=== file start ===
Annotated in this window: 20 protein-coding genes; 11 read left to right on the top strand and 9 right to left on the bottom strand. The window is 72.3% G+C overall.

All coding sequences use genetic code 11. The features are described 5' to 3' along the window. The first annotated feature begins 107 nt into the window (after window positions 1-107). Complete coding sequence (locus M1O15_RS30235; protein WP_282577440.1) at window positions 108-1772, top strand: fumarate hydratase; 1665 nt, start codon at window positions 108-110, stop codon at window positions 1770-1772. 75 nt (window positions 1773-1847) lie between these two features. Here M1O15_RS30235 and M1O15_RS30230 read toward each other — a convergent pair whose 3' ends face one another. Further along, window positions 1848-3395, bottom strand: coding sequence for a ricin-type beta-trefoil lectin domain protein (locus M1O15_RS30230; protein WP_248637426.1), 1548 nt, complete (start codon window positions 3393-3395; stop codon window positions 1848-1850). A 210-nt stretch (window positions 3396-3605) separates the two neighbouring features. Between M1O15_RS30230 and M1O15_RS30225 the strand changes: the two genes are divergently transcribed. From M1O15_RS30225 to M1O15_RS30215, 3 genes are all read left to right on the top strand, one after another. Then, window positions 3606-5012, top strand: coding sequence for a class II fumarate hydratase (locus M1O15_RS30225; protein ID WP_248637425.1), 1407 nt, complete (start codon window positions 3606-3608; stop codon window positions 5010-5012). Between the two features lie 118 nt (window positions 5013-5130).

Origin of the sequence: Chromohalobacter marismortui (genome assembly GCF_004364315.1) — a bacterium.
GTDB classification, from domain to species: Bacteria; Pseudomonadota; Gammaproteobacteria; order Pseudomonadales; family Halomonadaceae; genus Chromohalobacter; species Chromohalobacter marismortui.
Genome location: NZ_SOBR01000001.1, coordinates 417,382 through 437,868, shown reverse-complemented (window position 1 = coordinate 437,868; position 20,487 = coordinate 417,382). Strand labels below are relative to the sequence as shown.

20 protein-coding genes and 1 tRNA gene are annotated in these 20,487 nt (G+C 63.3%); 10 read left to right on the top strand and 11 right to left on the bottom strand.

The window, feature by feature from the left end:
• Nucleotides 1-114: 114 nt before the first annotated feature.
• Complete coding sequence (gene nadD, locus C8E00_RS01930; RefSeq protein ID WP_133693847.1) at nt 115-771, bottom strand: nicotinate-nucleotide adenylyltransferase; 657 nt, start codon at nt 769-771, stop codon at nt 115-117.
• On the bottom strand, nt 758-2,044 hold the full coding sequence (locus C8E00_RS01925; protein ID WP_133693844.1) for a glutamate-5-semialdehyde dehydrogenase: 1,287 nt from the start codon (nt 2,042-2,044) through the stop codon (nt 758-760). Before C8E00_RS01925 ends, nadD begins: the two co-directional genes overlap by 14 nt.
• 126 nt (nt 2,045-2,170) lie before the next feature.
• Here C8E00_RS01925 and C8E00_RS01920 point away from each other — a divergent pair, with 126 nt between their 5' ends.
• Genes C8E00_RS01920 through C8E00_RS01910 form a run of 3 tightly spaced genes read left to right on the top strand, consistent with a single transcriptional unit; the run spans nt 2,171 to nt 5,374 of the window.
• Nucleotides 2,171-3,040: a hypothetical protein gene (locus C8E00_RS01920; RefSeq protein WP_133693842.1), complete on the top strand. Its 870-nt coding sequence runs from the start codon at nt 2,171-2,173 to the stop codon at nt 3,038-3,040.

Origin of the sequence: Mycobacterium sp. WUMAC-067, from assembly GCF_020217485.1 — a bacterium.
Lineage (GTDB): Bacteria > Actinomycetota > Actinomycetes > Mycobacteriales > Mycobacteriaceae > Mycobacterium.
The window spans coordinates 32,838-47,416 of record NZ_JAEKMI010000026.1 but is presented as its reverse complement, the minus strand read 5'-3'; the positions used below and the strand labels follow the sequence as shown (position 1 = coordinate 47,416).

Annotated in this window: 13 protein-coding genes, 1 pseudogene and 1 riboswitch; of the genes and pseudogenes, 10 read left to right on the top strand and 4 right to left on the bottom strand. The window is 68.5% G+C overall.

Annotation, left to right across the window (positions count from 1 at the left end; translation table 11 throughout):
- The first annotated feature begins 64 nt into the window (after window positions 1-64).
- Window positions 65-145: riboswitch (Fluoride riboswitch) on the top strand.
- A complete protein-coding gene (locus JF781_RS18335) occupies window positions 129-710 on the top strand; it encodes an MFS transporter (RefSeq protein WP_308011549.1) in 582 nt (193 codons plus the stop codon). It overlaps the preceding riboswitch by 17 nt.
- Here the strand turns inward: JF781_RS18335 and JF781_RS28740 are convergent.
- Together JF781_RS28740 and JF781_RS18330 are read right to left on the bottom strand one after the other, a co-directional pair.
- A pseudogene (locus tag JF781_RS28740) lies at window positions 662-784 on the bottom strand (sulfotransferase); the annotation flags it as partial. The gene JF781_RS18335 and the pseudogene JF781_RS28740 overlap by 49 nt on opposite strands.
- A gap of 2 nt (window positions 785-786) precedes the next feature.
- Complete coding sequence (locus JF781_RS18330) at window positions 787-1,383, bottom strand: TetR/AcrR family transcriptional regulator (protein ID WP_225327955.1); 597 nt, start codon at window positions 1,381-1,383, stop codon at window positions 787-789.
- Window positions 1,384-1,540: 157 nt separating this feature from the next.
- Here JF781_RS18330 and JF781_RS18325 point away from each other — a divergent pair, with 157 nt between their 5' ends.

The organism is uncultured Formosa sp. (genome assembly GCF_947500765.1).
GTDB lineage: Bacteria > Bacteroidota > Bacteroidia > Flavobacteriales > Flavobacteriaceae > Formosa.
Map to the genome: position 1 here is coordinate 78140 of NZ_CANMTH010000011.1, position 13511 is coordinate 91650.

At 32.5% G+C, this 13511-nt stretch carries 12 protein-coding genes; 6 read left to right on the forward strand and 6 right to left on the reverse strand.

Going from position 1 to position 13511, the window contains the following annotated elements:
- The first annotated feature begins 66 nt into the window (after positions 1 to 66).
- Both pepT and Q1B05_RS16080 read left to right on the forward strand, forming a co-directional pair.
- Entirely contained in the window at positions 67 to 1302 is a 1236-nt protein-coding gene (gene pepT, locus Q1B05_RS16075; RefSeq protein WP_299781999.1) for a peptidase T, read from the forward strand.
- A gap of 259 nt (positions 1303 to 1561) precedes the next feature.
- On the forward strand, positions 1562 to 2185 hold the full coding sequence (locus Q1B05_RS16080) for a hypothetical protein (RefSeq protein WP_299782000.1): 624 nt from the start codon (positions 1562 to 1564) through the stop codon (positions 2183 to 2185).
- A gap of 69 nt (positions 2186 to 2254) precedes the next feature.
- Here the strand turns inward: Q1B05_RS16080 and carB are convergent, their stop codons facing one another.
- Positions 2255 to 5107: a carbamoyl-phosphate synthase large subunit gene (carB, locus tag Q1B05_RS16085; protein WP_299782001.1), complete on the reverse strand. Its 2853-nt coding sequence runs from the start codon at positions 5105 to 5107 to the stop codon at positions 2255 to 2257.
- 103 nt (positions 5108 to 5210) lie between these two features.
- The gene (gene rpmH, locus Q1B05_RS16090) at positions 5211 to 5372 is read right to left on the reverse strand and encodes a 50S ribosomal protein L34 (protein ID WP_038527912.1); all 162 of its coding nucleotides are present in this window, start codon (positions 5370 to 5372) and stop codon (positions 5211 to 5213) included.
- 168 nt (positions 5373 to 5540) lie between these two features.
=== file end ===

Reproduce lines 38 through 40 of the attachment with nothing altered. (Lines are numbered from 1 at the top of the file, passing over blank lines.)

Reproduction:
- A gap of 259 nt (positions 1303 to 1561) precedes the next feature.
- On the forward strand, positions 1562 to 2185 hold the full coding sequence (locus Q1B05_RS16080) for a hypothetical protein (RefSeq protein WP_299782000.1): 624 nt from the start codon (positions 1562 to 1564) through the stop codon (positions 2183 to 2185).
- A gap of 69 nt (positions 2186 to 2254) precedes the next feature.